Guest Post: Planning a water birth
Today, I’m delighted to bring you a guest post, written by Maria Barker who loves discussing the various options during pregnancy, and how women make decisions from their first pregnancy symptoms.
Planning a Water Birth
Water births have had a popularity surge in the last five years and thankfully hospitals are beginning to accommodate for this. There was a temporary ban on water births in 2006 in Ireland but this has now been lifted and technically, hospitals are able to offer this choice to mums-to-be, though anecdotal evidence suggests availing of this option is difficult if not impossible in most Irish hospitals.
The First Steps
The first thing to do if you are considering a water birth is to find out which hospitals, if any, near you have the equipment and inclination to offer water births. If you experience problems in finding a hospital happy to accommodate for your water birth you may want to look into giving birth at home. For this you would need to find an experienced midwife who had delivered water births before at home and is happy to do so again. You’ll also need your own pool.
Think Before You Commit
Before you make your decision do make sure you’ve read all the pros and cons of water births including possible risks. Don’t let people’s opinions scare you away from the idea, make your decision based on medical facts and your preference. Some people do not approve of pain relief-free labours but the choice is completely yours. Water births are known to reduce pain during labour, but, as you will know, you will not be allowed an epidural or episiotomy during the labour.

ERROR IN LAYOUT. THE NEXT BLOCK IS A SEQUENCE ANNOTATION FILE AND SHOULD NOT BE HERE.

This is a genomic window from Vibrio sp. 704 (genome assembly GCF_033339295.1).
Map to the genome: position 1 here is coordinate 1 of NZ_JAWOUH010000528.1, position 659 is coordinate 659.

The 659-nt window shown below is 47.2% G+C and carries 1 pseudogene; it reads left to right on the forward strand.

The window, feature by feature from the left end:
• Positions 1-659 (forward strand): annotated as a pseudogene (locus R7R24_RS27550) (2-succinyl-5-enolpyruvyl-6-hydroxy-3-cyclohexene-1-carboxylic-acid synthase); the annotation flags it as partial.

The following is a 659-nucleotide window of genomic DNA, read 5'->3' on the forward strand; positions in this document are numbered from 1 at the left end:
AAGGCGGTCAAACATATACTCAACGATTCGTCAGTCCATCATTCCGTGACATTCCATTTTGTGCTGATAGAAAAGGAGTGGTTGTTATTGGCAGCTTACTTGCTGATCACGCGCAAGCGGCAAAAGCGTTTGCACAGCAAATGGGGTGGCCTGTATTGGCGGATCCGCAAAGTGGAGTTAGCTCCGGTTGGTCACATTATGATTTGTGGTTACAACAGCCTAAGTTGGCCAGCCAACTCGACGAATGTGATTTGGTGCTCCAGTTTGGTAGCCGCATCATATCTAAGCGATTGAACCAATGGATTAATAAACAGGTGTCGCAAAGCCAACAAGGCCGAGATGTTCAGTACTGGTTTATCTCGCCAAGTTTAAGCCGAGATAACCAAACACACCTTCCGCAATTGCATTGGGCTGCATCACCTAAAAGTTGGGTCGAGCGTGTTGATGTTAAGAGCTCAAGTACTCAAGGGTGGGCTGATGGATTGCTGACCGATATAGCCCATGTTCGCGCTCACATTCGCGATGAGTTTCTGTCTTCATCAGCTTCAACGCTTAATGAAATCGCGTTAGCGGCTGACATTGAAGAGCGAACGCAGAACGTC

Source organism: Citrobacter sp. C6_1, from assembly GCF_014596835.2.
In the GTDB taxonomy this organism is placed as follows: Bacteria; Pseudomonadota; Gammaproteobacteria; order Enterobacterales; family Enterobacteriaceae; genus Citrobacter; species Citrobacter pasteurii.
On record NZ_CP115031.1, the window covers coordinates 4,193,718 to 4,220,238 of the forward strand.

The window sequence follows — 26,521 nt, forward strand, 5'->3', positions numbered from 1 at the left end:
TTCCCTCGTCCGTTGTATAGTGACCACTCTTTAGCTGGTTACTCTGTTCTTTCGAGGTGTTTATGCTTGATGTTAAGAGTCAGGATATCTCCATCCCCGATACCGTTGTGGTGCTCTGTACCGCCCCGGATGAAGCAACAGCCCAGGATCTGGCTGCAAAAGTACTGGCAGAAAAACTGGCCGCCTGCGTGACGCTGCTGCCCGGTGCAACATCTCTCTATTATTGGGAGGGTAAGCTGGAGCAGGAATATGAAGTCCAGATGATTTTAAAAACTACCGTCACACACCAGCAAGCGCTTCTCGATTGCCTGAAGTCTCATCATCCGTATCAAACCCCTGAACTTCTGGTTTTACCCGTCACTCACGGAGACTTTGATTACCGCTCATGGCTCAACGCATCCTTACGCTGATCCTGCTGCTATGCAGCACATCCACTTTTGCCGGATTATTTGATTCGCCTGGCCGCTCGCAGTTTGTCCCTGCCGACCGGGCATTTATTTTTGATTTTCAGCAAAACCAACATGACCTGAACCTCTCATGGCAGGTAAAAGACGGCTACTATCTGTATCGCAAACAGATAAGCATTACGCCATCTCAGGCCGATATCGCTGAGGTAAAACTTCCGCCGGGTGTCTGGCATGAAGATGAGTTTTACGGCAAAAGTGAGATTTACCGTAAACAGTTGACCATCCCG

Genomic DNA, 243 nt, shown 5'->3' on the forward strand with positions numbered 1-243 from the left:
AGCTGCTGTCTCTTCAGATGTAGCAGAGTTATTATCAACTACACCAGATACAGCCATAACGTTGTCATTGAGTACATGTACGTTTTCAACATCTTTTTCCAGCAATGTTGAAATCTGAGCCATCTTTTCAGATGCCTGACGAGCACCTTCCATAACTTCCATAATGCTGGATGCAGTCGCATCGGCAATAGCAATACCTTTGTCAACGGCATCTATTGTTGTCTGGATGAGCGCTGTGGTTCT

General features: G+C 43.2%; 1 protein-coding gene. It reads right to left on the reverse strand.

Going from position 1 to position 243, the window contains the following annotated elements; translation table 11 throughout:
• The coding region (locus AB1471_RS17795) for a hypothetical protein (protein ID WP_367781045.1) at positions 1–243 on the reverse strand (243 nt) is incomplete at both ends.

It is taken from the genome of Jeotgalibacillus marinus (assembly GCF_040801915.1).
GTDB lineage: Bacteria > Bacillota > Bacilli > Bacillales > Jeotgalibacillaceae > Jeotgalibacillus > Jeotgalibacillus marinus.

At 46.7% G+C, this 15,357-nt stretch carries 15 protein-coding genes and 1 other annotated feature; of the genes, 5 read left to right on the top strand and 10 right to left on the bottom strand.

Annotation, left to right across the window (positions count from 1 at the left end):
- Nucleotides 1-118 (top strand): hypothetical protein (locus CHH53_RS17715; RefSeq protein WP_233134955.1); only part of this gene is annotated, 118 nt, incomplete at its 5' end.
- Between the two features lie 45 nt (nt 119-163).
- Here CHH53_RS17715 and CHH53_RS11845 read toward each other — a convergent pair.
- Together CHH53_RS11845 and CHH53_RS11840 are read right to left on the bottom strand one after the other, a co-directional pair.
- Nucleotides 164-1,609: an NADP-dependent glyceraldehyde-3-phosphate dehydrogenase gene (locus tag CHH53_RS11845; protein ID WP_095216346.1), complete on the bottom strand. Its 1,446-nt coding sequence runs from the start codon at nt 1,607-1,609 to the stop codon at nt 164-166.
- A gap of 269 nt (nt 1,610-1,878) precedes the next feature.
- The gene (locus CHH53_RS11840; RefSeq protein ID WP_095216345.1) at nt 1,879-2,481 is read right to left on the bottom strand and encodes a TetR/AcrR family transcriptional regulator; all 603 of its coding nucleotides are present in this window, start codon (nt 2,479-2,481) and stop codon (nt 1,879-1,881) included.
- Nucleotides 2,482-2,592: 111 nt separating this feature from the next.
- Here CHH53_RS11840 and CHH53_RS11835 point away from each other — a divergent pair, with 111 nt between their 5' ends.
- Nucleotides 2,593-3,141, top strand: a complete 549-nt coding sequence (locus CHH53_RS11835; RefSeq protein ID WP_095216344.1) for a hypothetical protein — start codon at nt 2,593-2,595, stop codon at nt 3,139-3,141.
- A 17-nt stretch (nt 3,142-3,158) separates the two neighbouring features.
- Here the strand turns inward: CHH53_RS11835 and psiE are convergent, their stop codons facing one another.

Once you’ve made that important decision it is more vital than ever to keep to your regular hospital or GP appointments and check-ups. There are a number of factors which could prevent you from having a water birth and you’ll need to be open minded, not to mention willing to be flexible during the pregnancy and labour.
Important Checks To Make
During the labour you’ll want to check (or have someone check!) the temperature of the pool. (It should be kept around body temperature and not above 37C) It is advisable not to enter the water too early as the warmth may relax the body too much and stop the contractions. Also, try not to be too disheartened if things don’t go the way you planned and you have to leave the pool before the birth for whatever reason. Just remember that the method of birth isn’t the most important thing but your baby’s health is.
Finally, once you’ve given birth in the pool you may be asked to leave before you deliver the placenta. This is because any loss of blood is easier to monitor outside of water and is a safety precaution. By this time you will have your lovely new baby to distract you so it isn’t anything to worry about!